1968. A year of loss and hope for me.
One of my losses was my marriage which, after years of rough waters, sunk like the Titanic, unsaveable, destined for a rocky shore.
But one thing I had going for me in my depression was the love of the beautiful young people in my sixth grade class, the fun I had learning with them: writing poetry and prose with them; giving life to characters and situations in social studies with them; playing with numbers in a variety of ways, questioning current events everyday…
Did those young people ever keep alive what little hope I had for anything? They inspired me to “Keep the Faith,” to resist the madness in the war in Vietnam, to forever be “Black and Proud!” and willing to say it out loud.
But sometimes, that year, my personal life would just be too much to bear.
On one of those days I stopped by a bar for “one” drink and, to put it mildly, I far surpassed my goal and left the drinking hole in not the best of shape, drowning in my woes.
I somehow got myself home and turned the television on to the words, “A white man was seen running from the scene,” a murder scene it turned out to be and I wasn’t anywhere near ready to hear that laying dead in that scene was my beloved Martin Luther King.
A feeling of guilt rushed through me, awakening me from my evening of drowning my blues in booze, like a lightning bolt striking me in the face. Guilt because I, irrationally, in my sudden grief, thought that if I had been sound of mind, I might have connected with Martin cosmically, in some way, and shielded him from harm.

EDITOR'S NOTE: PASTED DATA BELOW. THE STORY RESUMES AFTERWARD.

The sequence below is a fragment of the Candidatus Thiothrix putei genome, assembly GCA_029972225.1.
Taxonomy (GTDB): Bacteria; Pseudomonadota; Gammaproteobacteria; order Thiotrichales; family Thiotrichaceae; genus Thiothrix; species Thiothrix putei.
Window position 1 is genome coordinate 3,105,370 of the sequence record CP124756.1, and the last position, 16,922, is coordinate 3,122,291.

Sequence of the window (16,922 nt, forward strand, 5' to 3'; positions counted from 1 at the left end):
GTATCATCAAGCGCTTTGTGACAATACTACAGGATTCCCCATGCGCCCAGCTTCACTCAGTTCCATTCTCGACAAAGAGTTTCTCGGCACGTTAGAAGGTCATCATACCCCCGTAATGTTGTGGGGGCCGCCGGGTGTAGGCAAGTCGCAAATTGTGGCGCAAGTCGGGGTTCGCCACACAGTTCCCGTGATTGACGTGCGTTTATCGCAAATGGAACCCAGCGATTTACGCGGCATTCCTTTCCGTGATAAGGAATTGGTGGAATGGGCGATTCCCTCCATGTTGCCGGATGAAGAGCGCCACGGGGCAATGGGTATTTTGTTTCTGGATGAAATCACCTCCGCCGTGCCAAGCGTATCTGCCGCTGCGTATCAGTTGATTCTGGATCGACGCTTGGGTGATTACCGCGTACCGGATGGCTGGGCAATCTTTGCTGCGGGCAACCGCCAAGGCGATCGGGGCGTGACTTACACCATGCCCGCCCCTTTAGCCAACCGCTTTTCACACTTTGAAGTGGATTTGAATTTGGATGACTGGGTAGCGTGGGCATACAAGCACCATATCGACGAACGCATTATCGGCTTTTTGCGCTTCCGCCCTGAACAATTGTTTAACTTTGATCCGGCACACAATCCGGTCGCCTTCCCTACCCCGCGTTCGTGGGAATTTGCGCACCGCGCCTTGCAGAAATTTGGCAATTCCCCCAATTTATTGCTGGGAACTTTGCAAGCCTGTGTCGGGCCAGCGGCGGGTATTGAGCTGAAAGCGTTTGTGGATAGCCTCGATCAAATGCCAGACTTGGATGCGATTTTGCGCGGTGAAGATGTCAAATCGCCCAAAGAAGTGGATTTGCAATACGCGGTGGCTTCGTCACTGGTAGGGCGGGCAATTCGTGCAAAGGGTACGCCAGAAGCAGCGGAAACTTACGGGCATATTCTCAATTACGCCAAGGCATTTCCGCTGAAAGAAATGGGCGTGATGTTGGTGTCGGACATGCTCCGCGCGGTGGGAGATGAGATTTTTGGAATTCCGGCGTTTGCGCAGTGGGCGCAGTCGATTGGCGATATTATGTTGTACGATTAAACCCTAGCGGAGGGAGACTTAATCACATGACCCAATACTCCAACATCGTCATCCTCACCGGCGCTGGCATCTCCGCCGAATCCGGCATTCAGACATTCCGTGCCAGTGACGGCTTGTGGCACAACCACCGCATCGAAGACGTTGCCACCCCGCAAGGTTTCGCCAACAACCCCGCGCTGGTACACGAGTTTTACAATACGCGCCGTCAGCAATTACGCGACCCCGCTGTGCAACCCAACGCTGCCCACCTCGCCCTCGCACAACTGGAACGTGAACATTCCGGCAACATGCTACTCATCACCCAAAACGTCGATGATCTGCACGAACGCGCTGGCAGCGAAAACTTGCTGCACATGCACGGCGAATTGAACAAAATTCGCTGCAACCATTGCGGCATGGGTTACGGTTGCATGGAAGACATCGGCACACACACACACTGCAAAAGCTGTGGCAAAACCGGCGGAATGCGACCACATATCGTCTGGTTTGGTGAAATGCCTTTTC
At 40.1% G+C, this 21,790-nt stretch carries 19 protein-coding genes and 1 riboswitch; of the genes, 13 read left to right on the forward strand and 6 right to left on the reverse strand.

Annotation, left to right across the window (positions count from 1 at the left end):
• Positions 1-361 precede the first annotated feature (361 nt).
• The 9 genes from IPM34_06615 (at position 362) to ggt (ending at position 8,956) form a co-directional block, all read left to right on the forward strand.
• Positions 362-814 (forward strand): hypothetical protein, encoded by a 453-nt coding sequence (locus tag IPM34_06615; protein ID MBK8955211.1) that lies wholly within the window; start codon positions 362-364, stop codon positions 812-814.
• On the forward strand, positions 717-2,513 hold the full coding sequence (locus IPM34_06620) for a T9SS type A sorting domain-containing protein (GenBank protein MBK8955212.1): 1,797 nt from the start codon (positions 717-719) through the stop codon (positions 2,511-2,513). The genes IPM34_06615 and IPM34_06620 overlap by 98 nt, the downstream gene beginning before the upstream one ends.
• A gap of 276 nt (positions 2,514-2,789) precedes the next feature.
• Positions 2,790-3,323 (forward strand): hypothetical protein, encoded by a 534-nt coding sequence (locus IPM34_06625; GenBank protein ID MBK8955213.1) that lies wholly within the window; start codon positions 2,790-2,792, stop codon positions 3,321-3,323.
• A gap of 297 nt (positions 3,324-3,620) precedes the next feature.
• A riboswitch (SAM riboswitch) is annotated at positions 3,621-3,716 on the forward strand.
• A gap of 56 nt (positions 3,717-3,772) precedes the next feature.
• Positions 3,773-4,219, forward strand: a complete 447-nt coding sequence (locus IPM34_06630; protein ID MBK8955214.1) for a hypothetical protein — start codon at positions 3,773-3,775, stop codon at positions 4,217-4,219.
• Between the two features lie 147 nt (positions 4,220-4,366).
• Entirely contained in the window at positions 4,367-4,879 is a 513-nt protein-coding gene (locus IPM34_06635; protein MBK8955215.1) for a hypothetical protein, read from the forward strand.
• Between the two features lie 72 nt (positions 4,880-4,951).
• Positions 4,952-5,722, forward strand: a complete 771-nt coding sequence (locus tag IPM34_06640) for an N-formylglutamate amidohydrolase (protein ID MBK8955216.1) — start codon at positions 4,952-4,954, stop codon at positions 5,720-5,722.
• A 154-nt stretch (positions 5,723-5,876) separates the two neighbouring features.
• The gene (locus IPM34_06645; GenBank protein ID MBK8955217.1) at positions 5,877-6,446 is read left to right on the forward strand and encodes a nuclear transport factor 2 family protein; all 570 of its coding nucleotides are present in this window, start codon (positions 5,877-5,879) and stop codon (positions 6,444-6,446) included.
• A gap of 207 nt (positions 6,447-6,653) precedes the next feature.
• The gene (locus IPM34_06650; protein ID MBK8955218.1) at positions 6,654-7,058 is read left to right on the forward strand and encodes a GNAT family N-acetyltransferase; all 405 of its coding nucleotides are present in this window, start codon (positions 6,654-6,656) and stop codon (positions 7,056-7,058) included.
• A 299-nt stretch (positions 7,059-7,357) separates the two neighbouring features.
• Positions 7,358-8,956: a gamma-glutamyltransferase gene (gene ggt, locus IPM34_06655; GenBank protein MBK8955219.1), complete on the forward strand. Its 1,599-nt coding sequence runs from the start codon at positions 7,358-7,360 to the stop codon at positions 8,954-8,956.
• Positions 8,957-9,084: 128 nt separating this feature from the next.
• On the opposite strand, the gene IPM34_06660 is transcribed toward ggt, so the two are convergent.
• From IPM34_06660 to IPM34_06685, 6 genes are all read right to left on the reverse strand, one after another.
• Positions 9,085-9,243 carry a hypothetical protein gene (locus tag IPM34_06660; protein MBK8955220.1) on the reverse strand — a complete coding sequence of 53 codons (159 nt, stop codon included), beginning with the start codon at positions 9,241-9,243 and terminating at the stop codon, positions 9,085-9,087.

Oh, the pain of losing that man was overwhelming. He was synonymous with my people’s hopes and dreams, the heart and backbone of our struggles.
But any notions of hope and the fulfillment of one’s wishes, in those moments, exactly two weeks before my 30th birthday, seemed to be suffocating in the very air that I breathed.
But out of this despair, there came a breath of fresh air, on the same day of the tragedy, from Bobby Kennedy. RFK. Brother of JFK. A man whom I was appreciating more and more each day.
I felt his growth as a human being, how he stepped outside his extremely privileged position in our society to get a feeling for how people of color lived, and how he began addressing the racism he observed.
He learned of Martin’s death just before he was to speak at a political rally in Indianapolis, in a black neighborhood that was considered by the mayor to be too dangerous because of the times.
But he was not deterred and climbed onto a flatbed truck, in cold smoky air, wearing his slain brother’s overcoat, and spoke of the pain he had suffered when his brother was killed and then said to people, who didn’t yet know, that Martin had been shot and killed that night.
And after quieting the loud gasps of shock and angry shrieks of his audience he spoke of how Martin had died because he “dedicated his life to love and justice for his fellow human beings,” and suggested that it was time to ask what kind of a nation we are and what direction we want to move in.
“We have to make an effort to understand, to go beyond these rather difficult times” he went on to say.
He kept hope alive for me that sad sad day and then two months later his life was taken and my resolve for a better world was horribly shaken.
But then one day, later in 1968, during the Mexico City Olympics, Tommie Smith and John Carlos, who had come in first and third in the 200 meters, raised their fists in the Black Power salute, and my feelings of hope rose to the far reaches of the sky.
And my eyes are still on the prize as I’ve learned that losses are no reasons for hope to die.
1968 made me wise.